It is very likely that this road (which might have followed
an earlier Gaulish one) was laid out before the rest of the
city was built. Take a moment to imagine people in togas and
Roman and Gaulish armor walking about it.
on to number 172 on the rue St. Jacques, which is right by the
rue Soufflot. This is probably the point zero at which Roman
surveyors began mapping out what would become the grid of streets
which made up the Roman city. You are now at the heart of the
lost Roman city, right by the site of the most important
structure in a Roman city: the Forum.
SITE of the Roman forum
easiest way to envision the Forum is to think of it as
covering all of the rue Soufflot from the rue
St. Jacques down to the boulevard
St. Michel; more precisely, it covered a rectangle 89 wide by
178 meters in length between the rue Malebranche, the rue
Saint-Jacques, the rue Cujas and the boulevard
St. Michel. Remnants of it survived underground
into modern times
but were moved when a parking structure was built here.
Forum would have included a temple but also numerous shops
and a market and was built on several levels because of the
sloping ground. The macellum
– the main market
– was either in it or nearby. This was not the only
forum built in Gaul; any city that was rebuilt to Roman
standards had one and a number have been documented in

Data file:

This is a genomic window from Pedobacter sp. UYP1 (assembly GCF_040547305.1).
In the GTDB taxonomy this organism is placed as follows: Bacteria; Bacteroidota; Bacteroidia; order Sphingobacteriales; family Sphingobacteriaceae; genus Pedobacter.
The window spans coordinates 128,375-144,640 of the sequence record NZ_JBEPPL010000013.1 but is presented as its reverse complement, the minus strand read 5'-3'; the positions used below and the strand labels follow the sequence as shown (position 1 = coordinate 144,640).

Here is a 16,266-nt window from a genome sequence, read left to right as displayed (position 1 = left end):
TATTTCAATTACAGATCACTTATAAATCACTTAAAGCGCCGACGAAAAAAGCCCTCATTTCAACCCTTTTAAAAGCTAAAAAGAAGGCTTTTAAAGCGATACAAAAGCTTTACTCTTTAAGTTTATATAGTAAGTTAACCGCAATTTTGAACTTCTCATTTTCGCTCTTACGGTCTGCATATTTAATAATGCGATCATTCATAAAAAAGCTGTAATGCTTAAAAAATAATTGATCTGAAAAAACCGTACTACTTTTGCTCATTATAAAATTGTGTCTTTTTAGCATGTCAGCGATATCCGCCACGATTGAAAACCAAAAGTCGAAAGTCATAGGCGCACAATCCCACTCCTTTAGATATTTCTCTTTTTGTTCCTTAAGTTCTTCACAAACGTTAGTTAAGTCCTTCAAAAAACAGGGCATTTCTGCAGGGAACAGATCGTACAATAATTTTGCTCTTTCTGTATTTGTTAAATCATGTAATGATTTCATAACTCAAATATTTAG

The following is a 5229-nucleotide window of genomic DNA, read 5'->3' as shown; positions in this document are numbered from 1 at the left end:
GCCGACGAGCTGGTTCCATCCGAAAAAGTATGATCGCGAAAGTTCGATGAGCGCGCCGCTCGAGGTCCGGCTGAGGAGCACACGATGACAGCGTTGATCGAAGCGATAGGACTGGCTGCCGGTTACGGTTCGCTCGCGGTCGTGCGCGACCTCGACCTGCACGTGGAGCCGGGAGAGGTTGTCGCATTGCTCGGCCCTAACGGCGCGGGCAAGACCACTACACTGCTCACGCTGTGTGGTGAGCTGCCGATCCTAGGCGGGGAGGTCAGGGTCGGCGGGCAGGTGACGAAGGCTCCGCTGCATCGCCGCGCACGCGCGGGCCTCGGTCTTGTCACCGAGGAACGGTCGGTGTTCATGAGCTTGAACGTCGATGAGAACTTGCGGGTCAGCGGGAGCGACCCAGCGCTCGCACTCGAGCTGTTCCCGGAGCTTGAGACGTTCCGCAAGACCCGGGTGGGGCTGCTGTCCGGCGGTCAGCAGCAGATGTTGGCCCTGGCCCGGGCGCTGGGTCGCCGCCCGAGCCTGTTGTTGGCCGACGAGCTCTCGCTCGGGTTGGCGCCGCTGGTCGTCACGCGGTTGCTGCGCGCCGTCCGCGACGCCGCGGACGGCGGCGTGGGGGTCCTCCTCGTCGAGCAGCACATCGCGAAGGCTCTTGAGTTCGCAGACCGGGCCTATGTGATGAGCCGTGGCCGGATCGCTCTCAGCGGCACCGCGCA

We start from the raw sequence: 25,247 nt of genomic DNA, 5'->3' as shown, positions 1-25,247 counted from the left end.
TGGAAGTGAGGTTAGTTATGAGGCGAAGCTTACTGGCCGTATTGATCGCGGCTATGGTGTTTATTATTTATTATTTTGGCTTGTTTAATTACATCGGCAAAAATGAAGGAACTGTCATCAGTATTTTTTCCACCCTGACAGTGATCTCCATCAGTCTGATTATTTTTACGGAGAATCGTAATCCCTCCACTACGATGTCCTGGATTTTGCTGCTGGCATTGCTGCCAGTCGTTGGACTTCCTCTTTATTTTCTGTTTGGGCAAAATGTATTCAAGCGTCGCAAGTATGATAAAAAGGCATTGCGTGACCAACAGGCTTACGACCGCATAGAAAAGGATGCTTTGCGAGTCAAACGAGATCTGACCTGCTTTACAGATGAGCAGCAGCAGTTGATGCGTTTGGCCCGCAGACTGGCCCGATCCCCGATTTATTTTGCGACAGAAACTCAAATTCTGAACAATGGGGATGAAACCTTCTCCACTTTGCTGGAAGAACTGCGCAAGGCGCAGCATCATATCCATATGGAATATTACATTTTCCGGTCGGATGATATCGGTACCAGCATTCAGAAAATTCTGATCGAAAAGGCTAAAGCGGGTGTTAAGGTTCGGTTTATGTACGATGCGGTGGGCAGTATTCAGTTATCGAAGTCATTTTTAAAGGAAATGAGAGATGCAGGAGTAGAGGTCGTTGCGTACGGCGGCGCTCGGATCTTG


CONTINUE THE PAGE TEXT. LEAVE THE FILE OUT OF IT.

France. More than any other element, it emphasizes how very
Roman a city Lutetia was.
specific sites have been uncovered on the hill itself, including
the remains of a villa in the courtyard of the St. Barbe school
and a small intersection of two streets, with remains of houses,
off the rue Pierre and Marie Curie. But none of this is visible
today (videos of both excavations can be found in the Videos
section of this site). While many of the finer houses were on
this hill, potters also lived in the neighborhood and much of the
Roman pottery found here was made in the city itself.
north on the rue Soufflot and turn left, walking down to the
boulevard St. Michel. Though it was built in 1860, this may
roughly correspond to a lesser Roman road. The grid that made up
the city was based on a Roman unit of 300 feet, and so the
distance between the rue St. Denis (which prolongs the boulevard
St. Michel) and the boulevard St. Martin (which prolongs the rue
St. Jacques) is 600 feet. Some parts of the layout use half the
unit; that is, 150 feet. Evidence of this unit confirms how
planned a city Roman Lutetia was.
across the street to the Luxembourg Gardens. This area too was
part of Roman Lutetia and various Roman remains have been found
Turn right and start north just a few feet up
the Boulevard St. Michel.
Remnant of the Forum
boulevard St. Michel
you head north on the boulevard St. Michel, you will see an
entrance to the parking structure across from number 61. Go
in and downstairs to see a block of stone from the foundation
of the Forum.
Continue north to the rue Cujas. This was once
the northern limit of the Forum. Continue a few steps farther to
the place de la Sorbonne. If you want, you can step into this
small square to see a Gallo-Roman well.
de la Sorbonne
the middle of the square, you will see a round decorative
pond with a smaller circle just to the north of it, this
covered with a metal grill. The grill covers a well which was
once part of a Gallo-Roman ‘island” of housing.